I’ll be speaking about using MySQL with Go. I’ll talk about idiomatic database/sql code, available drivers for MySQL, and tips and tricks that will save you time and frustration.

Continuent is sponsoring a complimentary

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Stored Routines to easily work with the SQL_MODE
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Versione italiana

Working with the SQL_MODE can be tricky, because it’s a command separated list involving long keywords. To be honest, I hate to rewrite the flags, trying to read an unreadable list, etc. Of course some string functions can help (Justin Swanhart suggests to use REPLACE() to make comma-separated lists readable).

I made a small set of Stored Routines wich allow me to easily show SQL_MODE, add a flag, drop a flag and check if a flag is set. These routines work with the GLOBAL SQL_MODE; if you don’t like this, simply replace “@@global.” with “@@session.” in the

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MariaDB/MySQL: Procedures to easily work with the Diagnostics Area
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Versione italiana

UPDATE 2013-08-30: I fixed 2 bugs and create a GitHub repo called sql_diagnostix. Sorry for not doing this before. If I (or someone else) find new bugs, I’ll update the repo.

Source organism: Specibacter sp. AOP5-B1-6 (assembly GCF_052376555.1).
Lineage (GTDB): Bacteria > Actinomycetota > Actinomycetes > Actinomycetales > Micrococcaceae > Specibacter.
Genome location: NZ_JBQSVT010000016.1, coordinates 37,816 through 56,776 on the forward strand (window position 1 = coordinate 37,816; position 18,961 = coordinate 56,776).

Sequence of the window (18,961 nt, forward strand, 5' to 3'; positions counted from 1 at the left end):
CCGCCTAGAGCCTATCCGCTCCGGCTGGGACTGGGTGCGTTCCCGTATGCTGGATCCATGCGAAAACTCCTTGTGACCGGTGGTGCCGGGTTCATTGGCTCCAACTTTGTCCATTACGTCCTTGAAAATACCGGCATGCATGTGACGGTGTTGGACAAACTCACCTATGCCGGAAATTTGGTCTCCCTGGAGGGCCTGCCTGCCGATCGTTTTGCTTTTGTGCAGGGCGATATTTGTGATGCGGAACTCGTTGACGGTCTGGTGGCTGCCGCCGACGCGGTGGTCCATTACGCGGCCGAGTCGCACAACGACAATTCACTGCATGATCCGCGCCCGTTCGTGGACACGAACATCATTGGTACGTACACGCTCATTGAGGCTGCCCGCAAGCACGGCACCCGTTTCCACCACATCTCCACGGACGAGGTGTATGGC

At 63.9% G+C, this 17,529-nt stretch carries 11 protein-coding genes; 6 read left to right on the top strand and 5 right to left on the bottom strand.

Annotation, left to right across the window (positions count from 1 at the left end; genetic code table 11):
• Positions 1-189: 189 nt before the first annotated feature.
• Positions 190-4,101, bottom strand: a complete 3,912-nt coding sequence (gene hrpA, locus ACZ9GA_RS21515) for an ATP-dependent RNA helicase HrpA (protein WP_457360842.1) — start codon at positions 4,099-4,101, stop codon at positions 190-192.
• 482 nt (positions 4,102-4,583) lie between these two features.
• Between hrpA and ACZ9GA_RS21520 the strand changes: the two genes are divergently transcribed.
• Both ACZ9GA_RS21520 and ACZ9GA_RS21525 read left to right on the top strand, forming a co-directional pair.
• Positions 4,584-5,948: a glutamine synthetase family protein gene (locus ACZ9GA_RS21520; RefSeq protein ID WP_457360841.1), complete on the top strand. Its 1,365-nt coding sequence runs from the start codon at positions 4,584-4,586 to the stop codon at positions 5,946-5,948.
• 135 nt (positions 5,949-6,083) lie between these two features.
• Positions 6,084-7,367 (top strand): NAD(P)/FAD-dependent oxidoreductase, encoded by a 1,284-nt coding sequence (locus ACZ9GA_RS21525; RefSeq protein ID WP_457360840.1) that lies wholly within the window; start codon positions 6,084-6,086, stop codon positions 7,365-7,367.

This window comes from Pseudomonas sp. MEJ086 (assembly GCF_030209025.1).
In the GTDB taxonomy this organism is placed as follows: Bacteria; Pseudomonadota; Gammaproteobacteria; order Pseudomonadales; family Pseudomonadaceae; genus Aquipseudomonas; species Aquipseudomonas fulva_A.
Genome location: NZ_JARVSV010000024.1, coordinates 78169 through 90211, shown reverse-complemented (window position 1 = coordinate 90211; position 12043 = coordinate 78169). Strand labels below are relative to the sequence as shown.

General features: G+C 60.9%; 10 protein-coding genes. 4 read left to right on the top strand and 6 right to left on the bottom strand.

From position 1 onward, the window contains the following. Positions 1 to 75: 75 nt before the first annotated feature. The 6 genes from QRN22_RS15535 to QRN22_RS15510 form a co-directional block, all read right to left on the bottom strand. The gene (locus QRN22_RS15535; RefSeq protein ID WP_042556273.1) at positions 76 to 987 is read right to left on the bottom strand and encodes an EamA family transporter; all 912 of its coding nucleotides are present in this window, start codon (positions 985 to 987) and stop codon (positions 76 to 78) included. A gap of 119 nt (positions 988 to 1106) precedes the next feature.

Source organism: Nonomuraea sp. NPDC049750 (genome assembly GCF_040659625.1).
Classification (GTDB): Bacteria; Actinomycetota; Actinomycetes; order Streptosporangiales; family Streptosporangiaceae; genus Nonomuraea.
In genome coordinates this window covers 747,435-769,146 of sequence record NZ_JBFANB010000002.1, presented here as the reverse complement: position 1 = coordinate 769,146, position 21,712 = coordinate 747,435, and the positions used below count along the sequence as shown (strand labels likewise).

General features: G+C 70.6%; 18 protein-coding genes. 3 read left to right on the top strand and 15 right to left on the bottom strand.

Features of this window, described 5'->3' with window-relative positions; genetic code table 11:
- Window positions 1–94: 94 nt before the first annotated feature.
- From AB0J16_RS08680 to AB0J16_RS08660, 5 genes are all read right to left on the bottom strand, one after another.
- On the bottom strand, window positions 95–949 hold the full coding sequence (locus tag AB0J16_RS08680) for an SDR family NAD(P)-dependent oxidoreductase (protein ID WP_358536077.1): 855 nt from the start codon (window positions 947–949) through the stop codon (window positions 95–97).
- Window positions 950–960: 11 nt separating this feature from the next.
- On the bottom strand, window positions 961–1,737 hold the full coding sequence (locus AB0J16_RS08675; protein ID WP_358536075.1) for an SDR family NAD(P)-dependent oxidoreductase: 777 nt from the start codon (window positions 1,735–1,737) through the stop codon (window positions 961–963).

The problem

To quickly see information about the errors and warnings generated by the last executed statement, we can use SHOW WARNINGS. However this statement’s results cannot be accessed via SQL, so they cannot be used for error handling within a stored program.

For that purpose we can use GET DIAGNOSTICS, which has two problems:

  • It requires a lot of code
  • There is not a
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Announcing MySQL Utilities release-1.3.4 GA
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The MySQL Utilities Team is pleased to announce the latest GA release of
MySQL Utilities. This release marks a milestone of concentrated effort to
expand the use of utilities in more diverse installations through improved
robustness, error handling, and quality.

Many Improvements


There are number such enhancements in this release. In this post we will
highlight a few of the more significant improvements.
  • (new utility) MySQL .frm Reader (mysqlfrm) - read .frm files and generate CREATE statements with or without a server connection.
  • (revised) improved documentation including a section on example administrative tasks - see http://dev.mysql.com/doc/workbench/en/mysql-utilities.html
  • MySQL Utilities is packaged for








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Speaking at Percona University Sept 12th
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I’ll be joining Percona for a free day of MySQL education and insight at their upcoming Percona University Washington DC event on September 12th. My topic is accessing MySQL from Google’s Go programming language. I’ve learned a lot about this over the past year or so, and hopefully I can help you get a quick-start.